Today is Thursday, July 20, 2017

Our Feathered Friends - April 20

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There are several House Sparrows nesting in the poles holding up the protective netting that keeps the fans safe from foul balls. When a foul ball strikes the metal poles it makes a loud bang along with the sparrows taking off in all directions. If I could climb the pole, I’d fix their problem too.

After I got home, I checked my e-mails to find that Karen and Anna Franklin had spotted a female Ruby-throated at her feeders in Mt. Juliet. We have a bird trip planned for this Friday and I hope and pray that the weather will be in a good mood.

Also the following weekend, I will be presenting a field walk on birds in the morning and an Owl Prowl at about dark. I have prepared tapes to call some of our Woodpeckers hoping to get up close and personal with them. Several years ago, I called a pair of Pileated Woodpeckers right up to my campsite. I am in hopes that I will also be able to call the Red-headed Woodpecker.

This weekend I received a phone call from Lewis G. Scott and his wife Mildred asking me if I had ever heard of a Raincrow. There are many birds that have strange names given to them by our farm families. One that comes to mind is a Bullbat. My friend Logan (LT) Jenkins once asked me if I was familiar with this bird. As a kid, I was almost scared of the bullbat, not knowing what it was. In reality it is a member of the Goat Sucker family called the Nighthawk. In the fall before they migrate south, they will be in great numbers around the Lebanon High football night lights.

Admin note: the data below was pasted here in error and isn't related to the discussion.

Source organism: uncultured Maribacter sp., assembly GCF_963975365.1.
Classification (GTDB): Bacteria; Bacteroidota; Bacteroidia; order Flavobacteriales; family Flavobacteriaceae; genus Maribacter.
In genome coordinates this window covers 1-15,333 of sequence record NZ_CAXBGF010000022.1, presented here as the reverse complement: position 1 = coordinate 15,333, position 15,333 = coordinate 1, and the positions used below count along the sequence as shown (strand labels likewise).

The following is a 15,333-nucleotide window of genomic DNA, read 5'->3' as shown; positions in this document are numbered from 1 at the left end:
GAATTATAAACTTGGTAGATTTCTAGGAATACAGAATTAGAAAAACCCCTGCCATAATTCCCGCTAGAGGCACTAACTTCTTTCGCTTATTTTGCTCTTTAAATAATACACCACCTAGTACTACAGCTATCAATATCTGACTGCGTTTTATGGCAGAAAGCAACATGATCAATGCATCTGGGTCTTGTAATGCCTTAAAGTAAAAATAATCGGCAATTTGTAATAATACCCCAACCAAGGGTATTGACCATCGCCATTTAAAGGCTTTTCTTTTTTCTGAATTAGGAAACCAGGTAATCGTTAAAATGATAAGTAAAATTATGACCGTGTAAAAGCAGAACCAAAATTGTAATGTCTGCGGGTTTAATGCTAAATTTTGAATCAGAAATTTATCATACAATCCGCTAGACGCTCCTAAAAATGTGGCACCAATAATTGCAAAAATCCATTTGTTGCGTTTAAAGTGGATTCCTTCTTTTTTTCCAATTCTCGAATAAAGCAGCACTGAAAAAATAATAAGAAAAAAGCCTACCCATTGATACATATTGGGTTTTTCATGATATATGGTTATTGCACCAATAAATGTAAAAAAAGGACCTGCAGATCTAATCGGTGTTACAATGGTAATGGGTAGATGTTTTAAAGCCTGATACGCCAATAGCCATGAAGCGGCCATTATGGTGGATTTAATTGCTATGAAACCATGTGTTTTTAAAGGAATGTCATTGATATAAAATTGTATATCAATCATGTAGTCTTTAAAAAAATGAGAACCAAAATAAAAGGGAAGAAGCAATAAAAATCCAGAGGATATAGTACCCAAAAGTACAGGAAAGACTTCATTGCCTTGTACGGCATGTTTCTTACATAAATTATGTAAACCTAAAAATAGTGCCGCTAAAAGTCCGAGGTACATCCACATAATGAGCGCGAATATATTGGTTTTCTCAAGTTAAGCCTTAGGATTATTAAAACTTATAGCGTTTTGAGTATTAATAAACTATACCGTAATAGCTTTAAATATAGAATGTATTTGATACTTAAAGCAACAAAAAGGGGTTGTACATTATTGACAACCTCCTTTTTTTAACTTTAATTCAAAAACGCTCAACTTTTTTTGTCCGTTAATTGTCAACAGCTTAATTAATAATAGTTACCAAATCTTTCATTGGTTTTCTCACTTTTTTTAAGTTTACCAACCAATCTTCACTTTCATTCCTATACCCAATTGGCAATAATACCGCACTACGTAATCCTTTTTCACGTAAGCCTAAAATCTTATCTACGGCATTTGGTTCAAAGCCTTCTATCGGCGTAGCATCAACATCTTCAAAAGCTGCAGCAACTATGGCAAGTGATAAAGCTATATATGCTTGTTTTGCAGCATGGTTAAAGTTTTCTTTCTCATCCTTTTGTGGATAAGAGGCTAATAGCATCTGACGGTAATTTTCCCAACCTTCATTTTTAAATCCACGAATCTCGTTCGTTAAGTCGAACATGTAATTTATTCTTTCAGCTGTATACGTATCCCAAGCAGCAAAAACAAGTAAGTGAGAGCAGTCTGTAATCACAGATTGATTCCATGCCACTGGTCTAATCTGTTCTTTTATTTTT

Getting back to the Raincrow, I wrote about this bird several articles ago, the Yellow-billed Cuckoo (Coccyzus americanus). The common folk name for the species is a rain crow, because of their habit of calling on hot days usually before a summer thunderstorm. Their vocals consist of a rapid “Ka ka ka ka ka kow kow kow.

Adults have a long tail with brown above and white below and a black curved bill with yellow on the bottom. There is a yellow ring around the eye with shades of cinnamon on the wings when in flight. If you can make it to my bird program at the Cedars of Lebanon State Park on April 30 at 7:00 a.m., I will try to locate one just for you.

I would love to hear from you as to what’s lurking about in your neighborhood and at your feeders. You can call me at 547-7371, or write me at 606 Fairview Ave. Lebanon, TN, 37087, or e-mail me at

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